• The evidence should be objective. You need to be able to show it to others, including colleagues from another discipline, and gain their agreement that "cheating probably took place."
  • All the evidence needs to be considered. Where the student has made statements which appear contradicted by other evidence, you have to decide which evidence to accept. If you accept the student's statement, how do you explain the other evidence?
  • Think about evidence that may be missing, for example, the original from which a plagiarism was made, the means by which a student communicated with a fellow student during an examination--is there any way to locate that missing evidence? (You may be able to gain some of those missing pieces in the interview process. See scenarios below.)
  • Avoid reliance on generalizations. Do not just say, "I don't believe a student at this level could write that . . . ." Investigate the writing competency of the particular student by asking to see other samples of his or her writing, rough notes for the paper, and so on.
  • Remember, you do not need evidence "beyond a reasonable doubt," but you do need evidence which is reasonably persuasive, on balance of probabilities.
  • When in doubt, consult with your chair and even the Dean. Find out whether they would be likely to support a finding of guilt on the evidence.

(d) Penalties: The policy explains the procedure to be followed in determining an appropriate penalty, and also outlines a series of penalties ranging from reprimand to expulsion from the University. While there is room to consider individual circumstances in determining an appropriate penalty, the trend is towards using penalties in a consistent way. Penalties more severe than a fail grade in the course can only be imposed by the Dean of the student's home faculty. For more information on Penalties, see Bauer (1999).

(e) If the student appeals: It is easy to feel resentful toward the individual who appeals, especially when you are convinced he or she has no case and the appeal is 'a waste of time.' However, the existence of the appeal process is a safety net not only for the student, but for instructors and for the University. No one wants to see an innocent person wrongly accused; and no one wants to apply a standard of 'guilty beyond a reasonable doubt' in academic dishonesty cases, either--and there is some doubt in many cases that go forward. The solution is to have a good appeal process.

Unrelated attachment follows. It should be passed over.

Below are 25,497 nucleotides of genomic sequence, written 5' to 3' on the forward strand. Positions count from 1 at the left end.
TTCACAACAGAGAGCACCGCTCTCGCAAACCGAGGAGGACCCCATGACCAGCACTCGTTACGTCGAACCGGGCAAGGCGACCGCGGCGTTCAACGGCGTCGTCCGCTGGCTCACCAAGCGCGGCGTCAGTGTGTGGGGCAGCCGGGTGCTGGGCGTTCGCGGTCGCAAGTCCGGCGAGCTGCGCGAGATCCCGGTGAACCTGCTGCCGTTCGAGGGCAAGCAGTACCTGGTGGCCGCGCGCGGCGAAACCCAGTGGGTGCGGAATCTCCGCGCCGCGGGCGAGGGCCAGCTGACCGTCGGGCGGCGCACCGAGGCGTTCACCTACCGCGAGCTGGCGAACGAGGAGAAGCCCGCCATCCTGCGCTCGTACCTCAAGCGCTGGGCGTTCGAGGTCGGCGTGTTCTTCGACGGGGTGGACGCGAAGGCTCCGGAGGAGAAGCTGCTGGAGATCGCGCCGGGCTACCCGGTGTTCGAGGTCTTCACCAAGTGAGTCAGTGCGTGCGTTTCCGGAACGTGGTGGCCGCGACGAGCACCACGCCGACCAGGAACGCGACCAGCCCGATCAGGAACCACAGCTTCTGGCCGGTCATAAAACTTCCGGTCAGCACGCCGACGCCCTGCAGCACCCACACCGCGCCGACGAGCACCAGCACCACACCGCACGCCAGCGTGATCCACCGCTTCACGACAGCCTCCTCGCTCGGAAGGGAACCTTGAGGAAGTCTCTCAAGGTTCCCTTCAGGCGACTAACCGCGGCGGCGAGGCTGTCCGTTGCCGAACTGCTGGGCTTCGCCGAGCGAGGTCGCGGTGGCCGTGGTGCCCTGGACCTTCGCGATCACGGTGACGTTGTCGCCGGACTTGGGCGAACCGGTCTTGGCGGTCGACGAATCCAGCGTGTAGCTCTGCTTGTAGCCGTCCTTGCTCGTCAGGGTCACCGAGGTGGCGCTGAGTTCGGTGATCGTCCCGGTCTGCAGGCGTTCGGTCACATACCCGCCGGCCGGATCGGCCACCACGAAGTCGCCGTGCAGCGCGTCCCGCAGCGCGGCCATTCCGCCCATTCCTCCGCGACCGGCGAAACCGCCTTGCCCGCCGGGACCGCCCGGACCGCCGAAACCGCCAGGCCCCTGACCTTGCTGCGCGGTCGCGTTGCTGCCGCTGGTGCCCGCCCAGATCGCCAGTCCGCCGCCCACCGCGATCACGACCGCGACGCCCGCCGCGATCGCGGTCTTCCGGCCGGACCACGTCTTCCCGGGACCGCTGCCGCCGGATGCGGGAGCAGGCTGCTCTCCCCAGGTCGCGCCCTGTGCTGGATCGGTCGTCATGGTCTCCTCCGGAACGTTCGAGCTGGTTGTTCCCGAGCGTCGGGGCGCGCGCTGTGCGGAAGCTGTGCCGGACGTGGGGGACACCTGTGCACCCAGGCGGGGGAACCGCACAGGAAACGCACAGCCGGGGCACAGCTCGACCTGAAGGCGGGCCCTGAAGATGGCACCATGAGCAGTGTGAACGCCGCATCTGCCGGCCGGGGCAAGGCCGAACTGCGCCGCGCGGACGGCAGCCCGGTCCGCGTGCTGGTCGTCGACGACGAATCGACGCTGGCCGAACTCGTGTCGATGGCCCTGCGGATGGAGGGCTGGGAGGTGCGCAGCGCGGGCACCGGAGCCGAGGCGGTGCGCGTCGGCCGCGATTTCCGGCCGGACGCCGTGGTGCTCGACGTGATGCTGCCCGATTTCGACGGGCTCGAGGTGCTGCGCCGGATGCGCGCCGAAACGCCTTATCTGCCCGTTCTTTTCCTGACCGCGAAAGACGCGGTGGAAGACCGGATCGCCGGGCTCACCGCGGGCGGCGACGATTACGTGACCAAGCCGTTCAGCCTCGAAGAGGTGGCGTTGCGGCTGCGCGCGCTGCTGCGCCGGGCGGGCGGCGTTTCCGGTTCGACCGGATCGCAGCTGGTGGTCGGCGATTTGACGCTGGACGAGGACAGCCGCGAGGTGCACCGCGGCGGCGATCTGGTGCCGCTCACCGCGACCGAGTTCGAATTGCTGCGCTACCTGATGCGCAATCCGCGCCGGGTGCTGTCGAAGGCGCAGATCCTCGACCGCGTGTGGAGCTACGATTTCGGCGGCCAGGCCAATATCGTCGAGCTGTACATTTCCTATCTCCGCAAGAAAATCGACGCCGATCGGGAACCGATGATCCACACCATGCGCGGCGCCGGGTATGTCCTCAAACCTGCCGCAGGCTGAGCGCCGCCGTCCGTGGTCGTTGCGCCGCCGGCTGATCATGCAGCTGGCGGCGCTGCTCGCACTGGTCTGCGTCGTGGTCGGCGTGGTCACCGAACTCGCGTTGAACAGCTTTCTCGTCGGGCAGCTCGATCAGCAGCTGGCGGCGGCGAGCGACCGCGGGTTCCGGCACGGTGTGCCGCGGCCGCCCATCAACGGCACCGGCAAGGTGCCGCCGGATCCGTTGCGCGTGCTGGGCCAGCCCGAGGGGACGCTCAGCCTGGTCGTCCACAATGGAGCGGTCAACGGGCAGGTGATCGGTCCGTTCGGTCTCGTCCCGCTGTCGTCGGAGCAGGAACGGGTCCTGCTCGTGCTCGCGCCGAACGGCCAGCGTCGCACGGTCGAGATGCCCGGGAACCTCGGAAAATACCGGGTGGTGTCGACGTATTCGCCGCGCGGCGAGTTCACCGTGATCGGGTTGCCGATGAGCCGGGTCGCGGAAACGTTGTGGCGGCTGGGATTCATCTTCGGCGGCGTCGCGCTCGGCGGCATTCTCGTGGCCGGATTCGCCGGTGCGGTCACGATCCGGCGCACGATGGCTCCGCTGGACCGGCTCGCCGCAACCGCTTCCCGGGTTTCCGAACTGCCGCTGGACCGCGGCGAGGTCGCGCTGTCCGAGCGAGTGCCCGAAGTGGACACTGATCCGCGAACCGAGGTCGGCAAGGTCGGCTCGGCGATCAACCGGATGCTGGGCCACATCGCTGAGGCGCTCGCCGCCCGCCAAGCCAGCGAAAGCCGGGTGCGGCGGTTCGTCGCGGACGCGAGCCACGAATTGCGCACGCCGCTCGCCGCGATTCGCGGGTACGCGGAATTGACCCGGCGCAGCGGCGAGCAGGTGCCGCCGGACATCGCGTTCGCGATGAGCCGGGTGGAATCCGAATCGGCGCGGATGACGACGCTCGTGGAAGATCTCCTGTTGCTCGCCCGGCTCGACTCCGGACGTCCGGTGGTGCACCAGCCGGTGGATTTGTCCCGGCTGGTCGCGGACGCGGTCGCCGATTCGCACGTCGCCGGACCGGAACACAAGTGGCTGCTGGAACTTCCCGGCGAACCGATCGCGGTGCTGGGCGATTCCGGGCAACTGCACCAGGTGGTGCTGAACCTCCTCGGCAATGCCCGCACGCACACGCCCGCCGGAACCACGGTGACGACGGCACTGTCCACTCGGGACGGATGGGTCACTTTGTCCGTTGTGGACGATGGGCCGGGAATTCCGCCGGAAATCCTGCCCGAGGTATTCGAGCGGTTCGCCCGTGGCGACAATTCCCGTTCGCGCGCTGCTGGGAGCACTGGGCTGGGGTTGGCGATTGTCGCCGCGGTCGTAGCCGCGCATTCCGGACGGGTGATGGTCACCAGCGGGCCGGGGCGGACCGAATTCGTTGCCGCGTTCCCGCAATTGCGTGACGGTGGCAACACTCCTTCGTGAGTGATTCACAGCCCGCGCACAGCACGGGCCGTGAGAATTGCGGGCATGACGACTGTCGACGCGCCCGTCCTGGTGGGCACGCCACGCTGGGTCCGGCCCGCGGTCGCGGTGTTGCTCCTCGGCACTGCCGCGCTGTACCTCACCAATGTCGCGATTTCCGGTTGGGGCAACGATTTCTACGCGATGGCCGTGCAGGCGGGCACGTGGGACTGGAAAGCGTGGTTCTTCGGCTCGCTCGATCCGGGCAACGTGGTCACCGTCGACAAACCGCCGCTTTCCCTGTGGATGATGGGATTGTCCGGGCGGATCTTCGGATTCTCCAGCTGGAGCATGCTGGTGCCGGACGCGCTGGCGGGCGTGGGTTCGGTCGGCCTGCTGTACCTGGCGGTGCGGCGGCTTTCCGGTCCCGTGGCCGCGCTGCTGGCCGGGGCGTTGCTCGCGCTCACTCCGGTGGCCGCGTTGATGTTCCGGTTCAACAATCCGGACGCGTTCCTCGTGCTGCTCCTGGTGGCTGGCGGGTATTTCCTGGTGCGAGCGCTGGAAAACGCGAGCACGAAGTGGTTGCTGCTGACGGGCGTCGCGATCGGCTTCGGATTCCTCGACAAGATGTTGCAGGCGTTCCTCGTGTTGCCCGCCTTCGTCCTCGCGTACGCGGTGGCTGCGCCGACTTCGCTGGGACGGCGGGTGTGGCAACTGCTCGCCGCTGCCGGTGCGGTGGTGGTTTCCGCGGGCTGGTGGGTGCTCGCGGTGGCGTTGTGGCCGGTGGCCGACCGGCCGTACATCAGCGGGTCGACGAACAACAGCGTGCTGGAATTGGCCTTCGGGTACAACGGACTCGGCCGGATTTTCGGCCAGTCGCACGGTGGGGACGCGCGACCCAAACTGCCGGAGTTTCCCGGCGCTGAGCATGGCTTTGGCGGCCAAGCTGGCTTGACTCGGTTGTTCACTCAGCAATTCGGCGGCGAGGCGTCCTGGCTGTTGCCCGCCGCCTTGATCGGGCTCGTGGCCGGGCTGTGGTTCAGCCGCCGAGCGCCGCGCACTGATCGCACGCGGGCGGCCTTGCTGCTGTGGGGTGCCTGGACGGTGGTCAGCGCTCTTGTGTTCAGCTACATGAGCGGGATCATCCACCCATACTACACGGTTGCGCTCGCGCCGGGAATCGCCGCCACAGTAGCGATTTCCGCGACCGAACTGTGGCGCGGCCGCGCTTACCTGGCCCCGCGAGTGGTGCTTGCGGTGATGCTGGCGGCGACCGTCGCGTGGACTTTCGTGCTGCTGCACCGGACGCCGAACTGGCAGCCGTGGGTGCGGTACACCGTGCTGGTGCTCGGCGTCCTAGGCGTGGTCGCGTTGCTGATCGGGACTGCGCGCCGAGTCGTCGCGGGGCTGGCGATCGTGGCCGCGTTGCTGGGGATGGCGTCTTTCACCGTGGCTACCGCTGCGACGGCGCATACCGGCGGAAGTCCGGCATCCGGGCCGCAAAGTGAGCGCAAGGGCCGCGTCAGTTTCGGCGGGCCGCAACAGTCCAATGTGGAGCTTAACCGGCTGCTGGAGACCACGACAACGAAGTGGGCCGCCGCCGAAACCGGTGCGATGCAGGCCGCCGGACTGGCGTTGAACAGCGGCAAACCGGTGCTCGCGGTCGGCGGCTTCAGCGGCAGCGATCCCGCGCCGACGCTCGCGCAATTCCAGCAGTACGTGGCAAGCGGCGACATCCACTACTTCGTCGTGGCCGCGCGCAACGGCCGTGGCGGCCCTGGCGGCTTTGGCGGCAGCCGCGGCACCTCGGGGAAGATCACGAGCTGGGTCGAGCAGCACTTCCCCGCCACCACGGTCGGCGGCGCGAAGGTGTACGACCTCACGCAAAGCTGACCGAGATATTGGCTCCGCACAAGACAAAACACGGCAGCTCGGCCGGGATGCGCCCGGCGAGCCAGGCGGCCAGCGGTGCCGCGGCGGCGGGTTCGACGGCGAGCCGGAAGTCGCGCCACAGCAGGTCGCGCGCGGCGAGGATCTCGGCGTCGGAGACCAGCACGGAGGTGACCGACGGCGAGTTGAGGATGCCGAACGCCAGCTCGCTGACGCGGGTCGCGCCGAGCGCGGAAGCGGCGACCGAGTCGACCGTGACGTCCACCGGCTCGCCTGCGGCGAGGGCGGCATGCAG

We don't like to think about the fact that dishonesty, prevarication, stretching the truth--whatever you want to call it--is such an integral part of life. We cling to the ideal of ourselves as scrupulously honest and good. And we may cling to this ideal even more tenaciously in academe. Life is easier if we make the assumption that those we are dealing with are probably being truthful. Just as we may be inclined to underestimate the amount of cheating which goes on, we underestimate the amount of lying that goes on (Jackson, 1997; Kanner, 1996).

Worse, we like to imagine we can 'tell' when someone is not telling the truth. I, for one, have learned that I cannot always tell when someone is not telling the truth. I have listened to a student's assurances that he or she did not cheat, and then viewed the examination papers at the Dean's Office, and seen some pretty clear and convincing evidence--such as erased notes, still readable in good light, reading: "What's 6?" or "BOB, do you have 10?"

Notwithstanding, there certainly are some signs that may help to determine whether a person is or is not being truthful. All things considered, I find I am more inclined to believe a person who:

  • uses factual, non-judgemental language
  • listens carefully to what I say
  • is prepared to look at 'the big picture' and consider matters from another point of view
  • is honest about feelings, as demonstrated in exchanges like: "You seem disappointed," "Yes, I am disappointed."

proves to be reliable over time, i.e., is punctual, cancels an appointment if they cannot keep it, meets deadlines

refrains from making disparaging remarks about others, including decision-makers

All things considered, I am less inclined to believe a person who:

  • is argumentative, indignant and outraged
  • does not listen
  • is not open to other viewpoints, or willing to consider the larger issue
  • is defensive about feelings, as demonstrated in exchanges like: "You seem upset," "Well, if you'd been wrongly accused, wouldn't you be upset?"
  • proves not very reliable--is not punctual, misses an appointment without explanation, fails to meet deadlines
  • makes disparaging remarks about others for no other apparent reason than discrediting that person's viewpoint ("that instructor seems really rigid about everything")